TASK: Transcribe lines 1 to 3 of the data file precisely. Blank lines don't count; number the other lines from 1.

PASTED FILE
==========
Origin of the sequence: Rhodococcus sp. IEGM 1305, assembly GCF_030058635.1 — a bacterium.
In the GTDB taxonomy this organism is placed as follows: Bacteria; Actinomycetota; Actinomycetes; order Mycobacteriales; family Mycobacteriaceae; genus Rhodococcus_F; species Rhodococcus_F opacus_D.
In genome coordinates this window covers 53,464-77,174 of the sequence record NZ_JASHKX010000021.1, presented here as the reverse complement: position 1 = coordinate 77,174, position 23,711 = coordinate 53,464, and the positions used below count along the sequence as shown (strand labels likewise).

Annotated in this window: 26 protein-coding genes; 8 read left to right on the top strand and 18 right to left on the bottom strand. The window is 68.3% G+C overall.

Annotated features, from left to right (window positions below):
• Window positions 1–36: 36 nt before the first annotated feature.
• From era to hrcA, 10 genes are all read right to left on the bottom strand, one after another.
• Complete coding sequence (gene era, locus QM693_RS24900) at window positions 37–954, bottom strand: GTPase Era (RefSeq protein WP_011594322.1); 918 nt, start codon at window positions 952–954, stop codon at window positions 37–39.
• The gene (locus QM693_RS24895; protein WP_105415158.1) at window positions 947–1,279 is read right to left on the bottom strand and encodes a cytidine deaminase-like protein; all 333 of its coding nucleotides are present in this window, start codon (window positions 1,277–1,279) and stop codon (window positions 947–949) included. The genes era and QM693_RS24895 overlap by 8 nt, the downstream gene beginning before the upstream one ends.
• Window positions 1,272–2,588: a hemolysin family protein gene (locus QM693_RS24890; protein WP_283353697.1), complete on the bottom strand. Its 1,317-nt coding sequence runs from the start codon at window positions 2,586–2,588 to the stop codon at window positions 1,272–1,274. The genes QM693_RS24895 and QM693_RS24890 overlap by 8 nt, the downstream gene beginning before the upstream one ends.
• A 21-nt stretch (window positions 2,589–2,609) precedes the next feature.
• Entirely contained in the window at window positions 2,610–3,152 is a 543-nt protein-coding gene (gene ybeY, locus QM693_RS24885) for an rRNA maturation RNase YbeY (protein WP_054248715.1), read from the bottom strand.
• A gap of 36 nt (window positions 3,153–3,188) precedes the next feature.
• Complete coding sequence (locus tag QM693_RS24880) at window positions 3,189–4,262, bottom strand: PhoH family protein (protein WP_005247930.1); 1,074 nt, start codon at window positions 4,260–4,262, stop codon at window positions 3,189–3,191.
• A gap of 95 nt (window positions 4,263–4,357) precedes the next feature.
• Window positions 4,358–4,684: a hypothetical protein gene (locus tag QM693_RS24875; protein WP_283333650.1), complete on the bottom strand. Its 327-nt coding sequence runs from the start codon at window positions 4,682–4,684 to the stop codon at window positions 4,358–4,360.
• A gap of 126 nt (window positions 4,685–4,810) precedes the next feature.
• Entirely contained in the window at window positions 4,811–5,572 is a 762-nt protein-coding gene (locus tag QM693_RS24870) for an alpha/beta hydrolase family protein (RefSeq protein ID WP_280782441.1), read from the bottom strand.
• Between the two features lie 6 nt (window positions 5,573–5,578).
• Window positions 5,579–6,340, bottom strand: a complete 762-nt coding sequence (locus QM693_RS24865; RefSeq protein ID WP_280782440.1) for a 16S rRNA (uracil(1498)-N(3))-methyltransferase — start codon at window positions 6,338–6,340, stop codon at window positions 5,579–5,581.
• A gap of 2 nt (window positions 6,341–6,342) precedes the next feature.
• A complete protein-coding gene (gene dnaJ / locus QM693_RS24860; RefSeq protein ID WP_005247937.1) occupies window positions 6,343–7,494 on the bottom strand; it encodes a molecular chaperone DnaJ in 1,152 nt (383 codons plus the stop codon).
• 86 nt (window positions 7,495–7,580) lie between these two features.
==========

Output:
Origin of the sequence: Rhodococcus sp. IEGM 1305, assembly GCF_030058635.1 — a bacterium.
In the GTDB taxonomy this organism is placed as follows: Bacteria; Actinomycetota; Actinomycetes; order Mycobacteriales; family Mycobacteriaceae; genus Rhodococcus_F; species Rhodococcus_F opacus_D.
In genome coordinates this window covers 53,464-77,174 of the sequence record NZ_JASHKX010000021.1, presented here as the reverse complement: position 1 = coordinate 77,174, position 23,711 = coordinate 53,464, and the positions used below count along the sequence as shown (strand labels likewise).